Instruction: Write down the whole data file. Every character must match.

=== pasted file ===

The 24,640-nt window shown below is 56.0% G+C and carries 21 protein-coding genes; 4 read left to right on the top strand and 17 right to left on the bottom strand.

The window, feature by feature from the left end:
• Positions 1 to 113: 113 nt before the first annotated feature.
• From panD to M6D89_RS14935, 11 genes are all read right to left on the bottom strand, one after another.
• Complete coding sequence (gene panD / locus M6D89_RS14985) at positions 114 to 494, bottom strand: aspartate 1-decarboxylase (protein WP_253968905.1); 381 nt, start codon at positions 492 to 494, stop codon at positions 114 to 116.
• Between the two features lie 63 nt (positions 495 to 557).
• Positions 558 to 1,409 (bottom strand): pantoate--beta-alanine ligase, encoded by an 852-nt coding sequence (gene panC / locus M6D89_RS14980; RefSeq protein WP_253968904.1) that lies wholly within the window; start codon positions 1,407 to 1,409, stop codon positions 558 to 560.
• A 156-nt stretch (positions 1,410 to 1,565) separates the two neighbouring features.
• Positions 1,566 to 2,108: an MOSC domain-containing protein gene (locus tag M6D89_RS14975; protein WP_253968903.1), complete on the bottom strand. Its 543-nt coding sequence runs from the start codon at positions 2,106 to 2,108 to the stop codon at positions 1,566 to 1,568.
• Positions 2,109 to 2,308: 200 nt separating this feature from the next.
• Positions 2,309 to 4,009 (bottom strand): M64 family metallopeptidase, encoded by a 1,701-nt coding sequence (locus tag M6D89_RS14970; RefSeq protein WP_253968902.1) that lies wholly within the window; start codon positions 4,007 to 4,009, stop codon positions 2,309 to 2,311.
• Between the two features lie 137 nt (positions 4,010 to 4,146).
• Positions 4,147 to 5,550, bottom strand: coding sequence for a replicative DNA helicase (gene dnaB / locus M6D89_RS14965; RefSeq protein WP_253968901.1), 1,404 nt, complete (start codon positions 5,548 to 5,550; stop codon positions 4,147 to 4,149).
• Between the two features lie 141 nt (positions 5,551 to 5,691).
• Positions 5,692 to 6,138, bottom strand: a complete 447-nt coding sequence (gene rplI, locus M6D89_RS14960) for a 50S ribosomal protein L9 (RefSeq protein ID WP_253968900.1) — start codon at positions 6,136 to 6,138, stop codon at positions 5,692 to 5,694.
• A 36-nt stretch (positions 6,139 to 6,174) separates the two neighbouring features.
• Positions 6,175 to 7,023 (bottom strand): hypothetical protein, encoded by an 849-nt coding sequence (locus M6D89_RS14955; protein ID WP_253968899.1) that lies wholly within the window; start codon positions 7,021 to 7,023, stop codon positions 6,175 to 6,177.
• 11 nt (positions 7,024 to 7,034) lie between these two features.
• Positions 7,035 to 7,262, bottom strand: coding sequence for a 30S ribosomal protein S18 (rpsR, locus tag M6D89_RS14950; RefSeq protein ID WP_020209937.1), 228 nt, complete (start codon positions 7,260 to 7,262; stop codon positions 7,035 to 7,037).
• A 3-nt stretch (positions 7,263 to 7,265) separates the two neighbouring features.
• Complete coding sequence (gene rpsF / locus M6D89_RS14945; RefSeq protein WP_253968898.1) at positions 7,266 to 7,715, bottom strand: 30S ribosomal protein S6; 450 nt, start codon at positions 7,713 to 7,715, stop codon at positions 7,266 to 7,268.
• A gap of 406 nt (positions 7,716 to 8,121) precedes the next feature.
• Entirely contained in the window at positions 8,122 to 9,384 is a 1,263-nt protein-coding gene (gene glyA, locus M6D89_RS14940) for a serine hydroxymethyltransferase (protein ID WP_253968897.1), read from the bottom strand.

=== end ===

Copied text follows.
The 24,640-nt window shown below is 56.0% G+C and carries 21 protein-coding genes; 4 read left to right on the top strand and 17 right to left on the bottom strand.

The window, feature by feature from the left end:
• Positions 1 to 113: 113 nt before the first annotated feature.
• From panD to M6D89_RS14935, 11 genes are all read right to left on the bottom strand, one after another.
• Complete coding sequence (gene panD / locus M6D89_RS14985) at positions 114 to 494, bottom strand: aspartate 1-decarboxylase (protein WP_253968905.1); 381 nt, start codon at positions 492 to 494, stop codon at positions 114 to 116.
• Between the two features lie 63 nt (positions 495 to 557).
• Positions 558 to 1,409 (bottom strand): pantoate--beta-alanine ligase, encoded by an 852-nt coding sequence (gene panC / locus M6D89_RS14980; RefSeq protein WP_253968904.1) that lies wholly within the window; start codon positions 1,407 to 1,409, stop codon positions 558 to 560.
• A 156-nt stretch (positions 1,410 to 1,565) separates the two neighbouring features.
• Positions 1,566 to 2,108: an MOSC domain-containing protein gene (locus tag M6D89_RS14975; protein WP_253968903.1), complete on the bottom strand. Its 543-nt coding sequence runs from the start codon at positions 2,106 to 2,108 to the stop codon at positions 1,566 to 1,568.
• Positions 2,109 to 2,308: 200 nt separating this feature from the next.
• Positions 2,309 to 4,009 (bottom strand): M64 family metallopeptidase, encoded by a 1,701-nt coding sequence (locus tag M6D89_RS14970; RefSeq protein WP_253968902.1) that lies wholly within the window; start codon positions 4,007 to 4,009, stop codon positions 2,309 to 2,311.
• Between the two features lie 137 nt (positions 4,010 to 4,146).
• Positions 4,147 to 5,550, bottom strand: coding sequence for a replicative DNA helicase (gene dnaB / locus M6D89_RS14965; RefSeq protein WP_253968901.1), 1,404 nt, complete (start codon positions 5,548 to 5,550; stop codon positions 4,147 to 4,149).
• Between the two features lie 141 nt (positions 5,551 to 5,691).
• Positions 5,692 to 6,138, bottom strand: a complete 447-nt coding sequence (gene rplI, locus M6D89_RS14960) for a 50S ribosomal protein L9 (RefSeq protein ID WP_253968900.1) — start codon at positions 6,136 to 6,138, stop codon at positions 5,692 to 5,694.
• A 36-nt stretch (positions 6,139 to 6,174) separates the two neighbouring features.
• Positions 6,175 to 7,023 (bottom strand): hypothetical protein, encoded by an 849-nt coding sequence (locus M6D89_RS14955; protein ID WP_253968899.1) that lies wholly within the window; start codon positions 7,021 to 7,023, stop codon positions 6,175 to 6,177.
• 11 nt (positions 7,024 to 7,034) lie between these two features.
• Positions 7,035 to 7,262, bottom strand: coding sequence for a 30S ribosomal protein S18 (rpsR, locus tag M6D89_RS14950; RefSeq protein ID WP_020209937.1), 228 nt, complete (start codon positions 7,260 to 7,262; stop codon positions 7,035 to 7,037).
• A 3-nt stretch (positions 7,263 to 7,265) separates the two neighbouring features.
• Complete coding sequence (gene rpsF / locus M6D89_RS14945; RefSeq protein WP_253968898.1) at positions 7,266 to 7,715, bottom strand: 30S ribosomal protein S6; 450 nt, start codon at positions 7,713 to 7,715, stop codon at positions 7,266 to 7,268.
• A gap of 406 nt (positions 7,716 to 8,121) precedes the next feature.
• Entirely contained in the window at positions 8,122 to 9,384 is a 1,263-nt protein-coding gene (gene glyA, locus M6D89_RS14940) for a serine hydroxymethyltransferase (protein ID WP_253968897.1), read from the bottom strand.